May 07, 2004
Long Term Memories Processed By Anterior Cingulate

Alcino J. Silva at UCLA, Paul Frankland (now at University of Toronto) and coworkers at UCLA have discovered that the anterior cingulate of the cortex of the brain plays a key role in the formation and recall of long term memories.

First, the scientists engineered mice with a mutant form of a gene called kinase II, which eliminates the ability to recall old memories. The animals were trained to recognize a cage, then tested for their memory of the cage at one, three, 18 and 36 days after training.

"We found that the mutant mice recognized the cage for up to three days after training, but their memory of the cage disappeared after 18 and 36 days," Silva said. "While they possessed short-term recall, they never developed a distant memory of the cage."

Earlier research suggested that the cortex or outer layer of the brain plays a role in the storage and retrieval of old memories.

Once memories became weeks old their recall caused the anterior cingulate to light up in brain scans.

In their second strategy, the UCLA researchers used imaging methods to track visually which regions of a normal mouse's cortex grew active during memory testing.

No part of the cortex lit up when the animal was exposed to the cage one day after training. When the mouse saw the cage 36 days after training, however, the images highlighted a part of the cortex called the anterior cingulate.

"We were fascinated to see the anterior cingulate switch on when we tested the normal mice for distant memory, but not when we tested them for recent memory," Silva said. "In contrast, the mutant mice's anterior cingulate never switched on during tests for distant memory.

"This result suggests that the kinase II mutation disrupted processes in the anterior cingulate that are required for recalling distant memories," he said.

Disabling the anterior cingulate appears to selectively prevent access to older memories.

Third, the UCLA team injected normal mice with a drug that temporarily turned off the anterior cingulate. The scientists discovered that disabling the anterior cingulate did not disrupt the animals' memory of the cage at one and three days after training, but did interrupt the mice's memory of the cage at 18 and 36 days after training.

"When we silenced the anterior cingulate, the mice kept their recent memory of the cage, but lost their distant memory," Silva said. "This was consistent with our two earlier findings.

"We now had several pieces of evidence all pointing to the same conclusion," he said. "The anterior cingulate plays a special role in keeping our early memories alive. Our work with the mutant mice also suggests that kinase II is critically involved in preserving our oldest memories."

When a person recalls a memory, Silva theorizes, the anterior cingulate rapidly assembles the signals of the memory from different sites in the brain.

"If the anterior cingulate malfunctions, a recalled memory may be too fragmented to make sense to the person," Silva said. "It's like a puzzle with missing pieces. This could be what occurs during dementia."

The formation of long term memories takes weeks.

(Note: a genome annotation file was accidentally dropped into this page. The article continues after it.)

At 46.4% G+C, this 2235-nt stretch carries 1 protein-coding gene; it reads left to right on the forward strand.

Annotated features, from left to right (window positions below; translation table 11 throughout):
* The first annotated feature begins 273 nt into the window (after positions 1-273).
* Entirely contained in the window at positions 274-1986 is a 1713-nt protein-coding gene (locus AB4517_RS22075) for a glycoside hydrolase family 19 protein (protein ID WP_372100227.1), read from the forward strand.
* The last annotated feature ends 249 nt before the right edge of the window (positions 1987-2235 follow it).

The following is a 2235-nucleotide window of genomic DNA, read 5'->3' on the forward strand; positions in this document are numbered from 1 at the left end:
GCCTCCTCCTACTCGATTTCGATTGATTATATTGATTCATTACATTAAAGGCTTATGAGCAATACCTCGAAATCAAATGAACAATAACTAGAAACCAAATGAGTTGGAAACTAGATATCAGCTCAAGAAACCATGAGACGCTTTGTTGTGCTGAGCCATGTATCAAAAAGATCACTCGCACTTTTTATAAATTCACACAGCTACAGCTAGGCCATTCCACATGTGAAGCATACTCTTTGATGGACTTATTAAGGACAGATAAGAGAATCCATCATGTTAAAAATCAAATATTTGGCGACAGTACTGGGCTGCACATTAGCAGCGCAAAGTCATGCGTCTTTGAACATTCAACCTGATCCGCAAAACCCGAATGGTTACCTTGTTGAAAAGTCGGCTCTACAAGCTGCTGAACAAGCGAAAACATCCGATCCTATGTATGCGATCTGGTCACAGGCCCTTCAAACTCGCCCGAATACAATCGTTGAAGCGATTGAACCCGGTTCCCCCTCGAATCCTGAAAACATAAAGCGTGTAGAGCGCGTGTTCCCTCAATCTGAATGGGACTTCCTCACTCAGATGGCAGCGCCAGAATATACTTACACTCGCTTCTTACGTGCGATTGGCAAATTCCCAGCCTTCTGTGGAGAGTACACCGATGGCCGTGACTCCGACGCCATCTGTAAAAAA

The formation of new memories is thought to involve the strengthening of synaptic connections between groups of neurons. Remembering involves the reactivation of the same group, or network, of neurons. As memories age, the networks gradually change. Initially, memories for everyday life events appear to depend on networks in the region of the brain called the hippocampus. However, over time, these memories become increasingly dependent upon networks in the region of the brain called the cortex.

"We believe there is active interaction between the hippocampus and cortex, and that the transfer process of memories between these two regions in the brain occurs over several weeks, and likely during sleep," added Dr. Frankland, holder of the Canada Research Chair in Cognitive Neurobiology.

Curiously, this points to a deficiency in how schools and colleges test for knowledge. If students learn something a week before finals then what they are being tested on is their short term memory version of their knowledge of the material. If the goal is to test for long term memory it really becomes necessary to test for the knowledge more than once with weeks between the tests.

Also, drugs and other methods of enhancing long term memory formation must enhance processes in the brain that occur over a period of weeks.

This builds on some work done at MIT which found that a kinase mutation in mice blocked the ability to form long term memories.

Share |      Randall Parker, 2004 May 07 02:41 AM  Brain Memory

Rob Sperry said at May 7, 2004 10:10 AM:

"Curiously, this points to a deficiency in how schools and colleges test for knowledge. "

Exactly! Everyone is familiar with this effect in general, but its amazing how the whole acedemic educational structure is built in defiance of this principle. Unfortunatly education is still done in a prescientific way, so I don't expect this to have much impact.

I always found it ironic being a physics major learning about the proper way to calibrate an instrument while being measured by uncalibrated test.

degustibus said at May 9, 2004 12:27 AM:

"Test for knowledge" - no. Test for test answers. Tests are a sort of game between teacher and student. The wonder is not that we learn poorly or ineffectively, but that we learn at all.

degustibus said at May 9, 2004 12:29 AM:

I wonder how this piece on long term memories have relevance for one trial learning.

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